A long-time Head Hunters associate was offered VIP membership at SkyCity casino despite being under arrest and facing serious methamphetamine charges.
Police first contacted SkyCity about Roger Emmanuel Al-Hachache in 2015. He was eventually arrested in March 2016 but a year later he applied for and gained VIP membership. That allowed Al-Hachache access to high-stakes gaming room Eight, as well as hotel and restaurant privileges.
When he was arrested, police found more than $6000 of casino chips and $100,000 in cash in the boot of his car.
A casino source said it was not unusual for individuals to win or lose six-figure sums during a single session at Eight.
The news comes soon after the Weekend Herald revealed that two-time SkyCity Festival of poker winner Shane Tamihana, aka Shane Thompson, was facing serious charges after police busted the biggest drugs ring in the Hawkes Bay.
SkyCity head of communications Colin Espiner said the Al-Hachache incident was unfortunate but reflected a one-off breakdown of their systems.
"Police made a request to SkyCity in September 2015 for any information we held on Mr Al-Hachache. We had no record of any customer by this name and he was not known to SkyCity," Espiner said. "A note detailing the police inquiry was created in our files.
"Nearly two years later, in March this year, Mr Al-Hachache applied to join SkyCity's Premier Rewards loyalty programme. Staff who assessed his application were unaware of the police inquiry from 2015."
When police contacted SkyCity in September to advise of Al-Hachache's fate his account was deactivated.
"SkyCity has a zero tolerance policy for organised crime or criminal activity of any sort. Any allegations of such behaviour are always taken extremely seriously and, if warranted, result in exclusion and police involvement," Espiner said.
Espiner said SkyCity had zero-tolerance policy to crime.
"We work closely alongside police to rigorously enforce this," he said.
"We use technology to assist us in ensuring persons of interest to the police are flagged in our system database, and this technology is improving constantly. However… no system is perfect and very occasionally an alert is not picked up."
Al-Hachache, nicknamed "The Camel", was one of 18 people arrested in March last year following a covert police investigation Operation Bunk.
Five of those charged in Operation Bunk were members of the Head Hunters gang.
Al-Hachache is not a patched member, but a long-time associate of the motorcycle club.
Born in Lebanon, he moved to New Zealand 27 years ago.
When police searched his tyre shop in Otahuhu, they found $6500 worth of casino chips in the boot of a Mercedes. Punters are entitled to take winning chips home.
Hidden inside one tyre was $105,000 in cash, while 3kg of ephedrine – the key ingredient in P, worth $120,000 per kg – was stashed inside two wheel rims.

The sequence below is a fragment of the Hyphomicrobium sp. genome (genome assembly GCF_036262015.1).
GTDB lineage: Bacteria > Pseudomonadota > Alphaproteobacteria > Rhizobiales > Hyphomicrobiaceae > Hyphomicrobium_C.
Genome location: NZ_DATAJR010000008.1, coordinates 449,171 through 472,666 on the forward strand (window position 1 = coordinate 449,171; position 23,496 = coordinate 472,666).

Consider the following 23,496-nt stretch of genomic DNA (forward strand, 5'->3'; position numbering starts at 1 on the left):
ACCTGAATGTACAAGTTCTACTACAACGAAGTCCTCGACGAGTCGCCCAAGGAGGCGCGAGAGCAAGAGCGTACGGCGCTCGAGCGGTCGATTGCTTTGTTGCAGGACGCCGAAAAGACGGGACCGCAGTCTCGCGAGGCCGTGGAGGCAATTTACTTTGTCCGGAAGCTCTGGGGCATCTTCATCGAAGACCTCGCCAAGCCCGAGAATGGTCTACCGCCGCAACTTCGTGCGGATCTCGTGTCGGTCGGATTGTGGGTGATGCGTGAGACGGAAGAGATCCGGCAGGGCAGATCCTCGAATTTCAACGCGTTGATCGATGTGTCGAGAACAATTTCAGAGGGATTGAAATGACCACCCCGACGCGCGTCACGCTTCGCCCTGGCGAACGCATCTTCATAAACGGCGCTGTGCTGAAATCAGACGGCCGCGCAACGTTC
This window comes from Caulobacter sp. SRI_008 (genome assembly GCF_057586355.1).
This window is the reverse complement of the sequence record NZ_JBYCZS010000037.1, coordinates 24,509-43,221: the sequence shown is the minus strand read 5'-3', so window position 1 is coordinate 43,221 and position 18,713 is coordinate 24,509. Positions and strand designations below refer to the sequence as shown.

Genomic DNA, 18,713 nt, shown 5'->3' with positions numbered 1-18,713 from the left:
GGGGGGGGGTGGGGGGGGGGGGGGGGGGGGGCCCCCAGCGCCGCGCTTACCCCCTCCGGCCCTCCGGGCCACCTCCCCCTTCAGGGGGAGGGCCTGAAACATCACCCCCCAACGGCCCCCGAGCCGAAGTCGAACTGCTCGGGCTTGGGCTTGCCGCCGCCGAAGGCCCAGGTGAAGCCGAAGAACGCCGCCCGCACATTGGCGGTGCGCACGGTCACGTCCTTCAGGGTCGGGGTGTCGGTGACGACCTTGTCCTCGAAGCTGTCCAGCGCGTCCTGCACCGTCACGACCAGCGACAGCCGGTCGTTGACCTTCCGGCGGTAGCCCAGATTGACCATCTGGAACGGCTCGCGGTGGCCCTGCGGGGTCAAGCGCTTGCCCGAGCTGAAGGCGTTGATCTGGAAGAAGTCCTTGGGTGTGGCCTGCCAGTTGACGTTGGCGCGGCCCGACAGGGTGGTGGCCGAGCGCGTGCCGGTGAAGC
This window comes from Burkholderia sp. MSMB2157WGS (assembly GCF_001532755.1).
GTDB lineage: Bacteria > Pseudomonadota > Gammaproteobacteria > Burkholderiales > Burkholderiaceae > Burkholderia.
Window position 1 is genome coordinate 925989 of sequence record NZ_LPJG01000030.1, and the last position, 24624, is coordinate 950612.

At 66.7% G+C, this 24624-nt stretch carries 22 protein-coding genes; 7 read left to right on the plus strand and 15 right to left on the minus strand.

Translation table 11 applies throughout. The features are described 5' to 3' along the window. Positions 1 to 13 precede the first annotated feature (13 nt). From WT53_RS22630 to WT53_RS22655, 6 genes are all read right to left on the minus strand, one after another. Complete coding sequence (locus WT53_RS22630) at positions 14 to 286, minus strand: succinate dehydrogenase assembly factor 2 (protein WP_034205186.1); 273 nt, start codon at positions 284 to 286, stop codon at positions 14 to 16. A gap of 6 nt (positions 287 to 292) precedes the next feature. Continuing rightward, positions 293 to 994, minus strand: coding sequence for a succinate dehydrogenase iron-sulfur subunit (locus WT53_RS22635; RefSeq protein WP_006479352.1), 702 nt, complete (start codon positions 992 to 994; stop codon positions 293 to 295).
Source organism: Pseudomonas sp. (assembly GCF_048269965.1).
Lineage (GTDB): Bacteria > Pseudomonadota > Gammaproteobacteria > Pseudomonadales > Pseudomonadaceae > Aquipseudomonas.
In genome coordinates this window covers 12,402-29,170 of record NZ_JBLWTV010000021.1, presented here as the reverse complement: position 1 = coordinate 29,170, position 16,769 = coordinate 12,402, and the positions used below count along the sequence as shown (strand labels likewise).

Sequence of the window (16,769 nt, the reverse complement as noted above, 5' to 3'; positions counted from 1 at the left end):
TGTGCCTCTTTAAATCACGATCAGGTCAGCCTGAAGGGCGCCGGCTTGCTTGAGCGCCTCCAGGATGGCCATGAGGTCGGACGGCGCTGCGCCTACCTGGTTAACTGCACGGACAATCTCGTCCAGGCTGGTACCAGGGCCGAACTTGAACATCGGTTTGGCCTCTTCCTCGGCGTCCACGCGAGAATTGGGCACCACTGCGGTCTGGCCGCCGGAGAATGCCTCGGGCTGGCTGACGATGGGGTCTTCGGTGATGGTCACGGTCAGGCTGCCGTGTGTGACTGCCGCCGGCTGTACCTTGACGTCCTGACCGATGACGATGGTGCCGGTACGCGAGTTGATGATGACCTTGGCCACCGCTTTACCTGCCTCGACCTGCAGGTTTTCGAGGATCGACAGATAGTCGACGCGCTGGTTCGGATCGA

At the time of the arrests, Detective Senior Sergeant Lloyd Schmid said police suspected the casino chips were linked to money laundering.
"We've found $6500 worth of casino chips, in the boot of a Mercedes. We suspect that these are linked to money laundering; hiding money that's been obtained from selling meth," Schmid said in a police press release, although no charges of money laundering were laid.
Espiner said SkyCity "fully complies with the strict rules laid down in the Anti Money Laundering Act".
Evidence presented at the High Court trial revealed Al-Hachache used his business, Osaka Tyres, as a front for drug dealing.
The facade also allowed Al-Hachache to talk in code about tyres and car parts, when in reality they were referring to drugs.
Al-Hachache was eventually convicted of various charges, including the possession and supply of ephedrine, a Class-B drug, and supplying small amounts of methamphetamine.
In August, Justice Sally Fitzgerald sentenced the 53-year-old to 8 years in prison.
He had previous methamphetamine convictions, including a six-year prison sentence handed to him in 2007.
"Of concerns is that there appears to be an escalation in the seriousness of your offending over time," said Justice Fitzgerald.
"Ultimately your actions, and the actions of your associates, contribute to many people having access to and becoming addicted to methamphetamine.
"I am sure you are aware of the devastating effect this drug has on its users and the New Zealand society more generally."
Al-Hachache is the latest in a long line of underworld figures who have spend hundreds of thousands, if not millions, of dollars at the casino.
As far back as 2009, Justice Rhys Harrison noted anti-gambling lobbyists had warned that the casino could become a "scene for large-scale criminal activity or a meeting place for people who commit serious crimes".
He said this in sentencing Ri Tong Zhou, who used the VIP lounge as an "office" to run his P network, to 15 years in prison.
2015: Police ask SkyCity about Roger Al Hachache but the casino doesn't know him by that name.
March 2016: Al Hachache arrested and charged in Operation Bunk. Remanded on bail.
March 2017: Al Hachache offered VIP status at SkyCity.
August 2017: Al Hachache sentenced to 8 years in prison for his part in a Head Hunter P ring.
September 2017: Police tell SkyCity and VIP status cancelled.